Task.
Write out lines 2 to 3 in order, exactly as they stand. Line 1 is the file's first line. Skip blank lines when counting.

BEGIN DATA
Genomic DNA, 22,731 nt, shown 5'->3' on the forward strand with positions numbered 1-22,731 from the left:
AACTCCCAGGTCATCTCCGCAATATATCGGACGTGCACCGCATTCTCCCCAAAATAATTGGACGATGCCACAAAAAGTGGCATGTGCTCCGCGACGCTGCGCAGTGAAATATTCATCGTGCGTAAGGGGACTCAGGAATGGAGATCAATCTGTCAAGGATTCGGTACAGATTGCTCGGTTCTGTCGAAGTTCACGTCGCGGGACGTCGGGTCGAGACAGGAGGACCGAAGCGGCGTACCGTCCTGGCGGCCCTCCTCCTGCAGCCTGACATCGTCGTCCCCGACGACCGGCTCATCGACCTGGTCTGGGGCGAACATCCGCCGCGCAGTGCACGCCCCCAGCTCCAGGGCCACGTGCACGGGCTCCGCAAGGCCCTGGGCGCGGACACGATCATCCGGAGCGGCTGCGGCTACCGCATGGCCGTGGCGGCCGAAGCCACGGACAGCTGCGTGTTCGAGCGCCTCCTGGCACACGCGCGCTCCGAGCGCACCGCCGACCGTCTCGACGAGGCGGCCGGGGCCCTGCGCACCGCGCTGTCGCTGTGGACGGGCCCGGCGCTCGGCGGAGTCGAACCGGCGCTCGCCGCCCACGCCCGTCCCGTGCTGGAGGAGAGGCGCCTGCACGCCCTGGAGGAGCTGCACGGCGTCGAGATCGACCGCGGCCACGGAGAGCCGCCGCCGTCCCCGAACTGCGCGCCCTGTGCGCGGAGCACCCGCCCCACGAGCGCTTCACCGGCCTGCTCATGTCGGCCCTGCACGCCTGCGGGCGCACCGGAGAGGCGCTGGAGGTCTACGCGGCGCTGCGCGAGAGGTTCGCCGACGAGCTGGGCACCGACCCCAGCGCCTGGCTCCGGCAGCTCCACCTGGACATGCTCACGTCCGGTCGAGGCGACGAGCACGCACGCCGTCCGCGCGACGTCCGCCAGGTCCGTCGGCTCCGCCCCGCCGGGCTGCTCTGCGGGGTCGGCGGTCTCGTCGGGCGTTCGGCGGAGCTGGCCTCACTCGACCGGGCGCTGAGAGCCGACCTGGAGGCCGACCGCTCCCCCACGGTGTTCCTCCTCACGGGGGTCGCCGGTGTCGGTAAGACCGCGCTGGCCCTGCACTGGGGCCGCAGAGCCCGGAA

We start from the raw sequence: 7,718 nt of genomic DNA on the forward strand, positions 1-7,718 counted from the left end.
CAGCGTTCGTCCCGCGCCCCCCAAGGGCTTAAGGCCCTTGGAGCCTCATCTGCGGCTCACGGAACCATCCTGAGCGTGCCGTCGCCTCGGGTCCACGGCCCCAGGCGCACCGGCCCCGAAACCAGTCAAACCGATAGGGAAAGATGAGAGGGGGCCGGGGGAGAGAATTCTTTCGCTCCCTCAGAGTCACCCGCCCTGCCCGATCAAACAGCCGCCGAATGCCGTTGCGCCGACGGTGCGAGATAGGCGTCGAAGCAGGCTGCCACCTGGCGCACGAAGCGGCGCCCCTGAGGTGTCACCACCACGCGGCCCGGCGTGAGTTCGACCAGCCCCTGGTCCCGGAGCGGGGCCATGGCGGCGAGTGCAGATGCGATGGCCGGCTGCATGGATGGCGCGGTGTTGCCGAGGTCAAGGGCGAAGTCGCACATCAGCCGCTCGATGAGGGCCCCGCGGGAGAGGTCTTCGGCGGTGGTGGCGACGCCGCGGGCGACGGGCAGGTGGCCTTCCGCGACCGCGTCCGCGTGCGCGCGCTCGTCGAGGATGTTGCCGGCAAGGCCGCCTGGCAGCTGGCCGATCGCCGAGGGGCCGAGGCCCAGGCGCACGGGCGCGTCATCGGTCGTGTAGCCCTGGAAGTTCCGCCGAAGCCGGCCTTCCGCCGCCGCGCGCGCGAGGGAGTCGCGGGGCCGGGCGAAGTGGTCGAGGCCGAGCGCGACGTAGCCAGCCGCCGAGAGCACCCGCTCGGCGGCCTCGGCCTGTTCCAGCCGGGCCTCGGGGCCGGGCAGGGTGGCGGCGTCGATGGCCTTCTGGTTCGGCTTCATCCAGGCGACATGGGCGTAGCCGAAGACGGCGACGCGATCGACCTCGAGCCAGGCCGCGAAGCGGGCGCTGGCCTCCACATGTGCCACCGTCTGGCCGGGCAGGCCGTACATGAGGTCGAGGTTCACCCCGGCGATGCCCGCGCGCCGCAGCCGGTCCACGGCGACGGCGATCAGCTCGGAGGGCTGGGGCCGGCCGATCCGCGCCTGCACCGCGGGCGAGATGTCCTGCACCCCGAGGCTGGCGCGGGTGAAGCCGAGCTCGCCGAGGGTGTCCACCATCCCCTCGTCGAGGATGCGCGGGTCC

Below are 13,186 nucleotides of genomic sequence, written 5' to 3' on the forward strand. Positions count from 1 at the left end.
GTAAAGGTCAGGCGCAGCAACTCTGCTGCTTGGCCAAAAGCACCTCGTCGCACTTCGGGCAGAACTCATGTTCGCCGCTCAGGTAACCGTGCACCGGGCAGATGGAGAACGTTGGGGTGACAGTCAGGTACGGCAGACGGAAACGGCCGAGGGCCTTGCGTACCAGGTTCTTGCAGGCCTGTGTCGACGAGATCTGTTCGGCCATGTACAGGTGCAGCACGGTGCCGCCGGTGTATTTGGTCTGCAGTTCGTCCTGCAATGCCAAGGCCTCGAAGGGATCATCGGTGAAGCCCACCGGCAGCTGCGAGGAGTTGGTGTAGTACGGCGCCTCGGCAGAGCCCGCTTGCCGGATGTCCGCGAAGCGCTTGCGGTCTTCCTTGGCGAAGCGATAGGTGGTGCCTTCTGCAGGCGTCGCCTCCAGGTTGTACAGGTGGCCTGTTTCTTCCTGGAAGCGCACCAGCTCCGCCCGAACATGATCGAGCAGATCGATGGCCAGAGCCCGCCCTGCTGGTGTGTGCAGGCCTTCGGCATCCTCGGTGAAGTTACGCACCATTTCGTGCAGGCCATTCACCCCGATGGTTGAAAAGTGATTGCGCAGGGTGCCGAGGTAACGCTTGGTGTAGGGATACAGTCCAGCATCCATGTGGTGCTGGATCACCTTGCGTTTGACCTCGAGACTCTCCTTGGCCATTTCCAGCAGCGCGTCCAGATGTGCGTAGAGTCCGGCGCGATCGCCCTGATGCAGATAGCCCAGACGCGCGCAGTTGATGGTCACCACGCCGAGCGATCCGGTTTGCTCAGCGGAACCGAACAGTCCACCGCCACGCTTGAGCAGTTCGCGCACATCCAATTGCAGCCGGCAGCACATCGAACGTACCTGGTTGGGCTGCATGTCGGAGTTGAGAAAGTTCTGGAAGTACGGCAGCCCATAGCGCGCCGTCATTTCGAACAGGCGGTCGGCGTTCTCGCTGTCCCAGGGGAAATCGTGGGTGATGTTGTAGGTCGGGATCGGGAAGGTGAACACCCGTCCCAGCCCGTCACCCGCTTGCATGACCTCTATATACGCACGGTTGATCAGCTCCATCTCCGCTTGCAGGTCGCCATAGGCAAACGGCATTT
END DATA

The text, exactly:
AACTCCCAGGTCATCTCCGCAATATATCGGACGTGCACCGCATTCTCCCCAAAATAATTGGACGATGCCACAAAAAGTGGCATGTGCTCCGCGACGCTGCGCAGTGAAATATTCATCGTGCGTAAGGGGACTCAGGAATGGAGATCAATCTGTCAAGGATTCGGTACAGATTGCTCGGTTCTGTCGAAGTTCACGTCGCGGGACGTCGGGTCGAGACAGGAGGACCGAAGCGGCGTACCGTCCTGGCGGCCCTCCTCCTGCAGCCTGACATCGTCGTCCCCGACGACCGGCTCATCGACCTGGTCTGGGGCGAACATCCGCCGCGCAGTGCACGCCCCCAGCTCCAGGGCCACGTGCACGGGCTCCGCAAGGCCCTGGGCGCGGACACGATCATCCGGAGCGGCTGCGGCTACCGCATGGCCGTGGCGGCCGAAGCCACGGACAGCTGCGTGTTCGAGCGCCTCCTGGCACACGCGCGCTCCGAGCGCACCGCCGACCGTCTCGACGAGGCGGCCGGGGCCCTGCGCACCGCGCTGTCGCTGTGGACGGGCCCGGCGCTCGGCGGAGTCGAACCGGCGCTCGCCGCCCACGCCCGTCCCGTGCTGGAGGAGAGGCGCCTGCACGCCCTGGAGGAGCTGCACGGCGTCGAGATCGACCGCGGCCACGGAGAGCCGCCGCCGTCCCCGAACTGCGCGCCCTGTGCGCGGAGCACCCGCCCCACGAGCGCTTCACCGGCCTGCTCATGTCGGCCCTGCACGCCTGCGGGCGCACCGGAGAGGCGCTGGAGGTCTACGCGGCGCTGCGCGAGAGGTTCGCCGACGAGCTGGGCACCGACCCCAGCGCCTGGCTCCGGCAGCTCCACCTGGACATGCTCACGTCCGGTCGAGGCGACGAGCACGCACGCCGTCCGCGCGACGTCCGCCAGGTCCGTCGGCTCCGCCCCGCCGGGCTGCTCTGCGGGGTCGGCGGTCTCGTCGGGCGTTCGGCGGAGCTGGCCTCACTCGACCGGGCGCTGAGAGCCGACCTGGAGGCCGACCGCTCCCCCACGGTGTTCCTCCTCACGGGGGTCGCCGGTGTCGGTAAGACCGCGCTGGCCCTGCACTGGGGCCGCAGAGCCCGGAA

We start from the raw sequence: 7,718 nt of genomic DNA on the forward strand, positions 1-7,718 counted from the left end.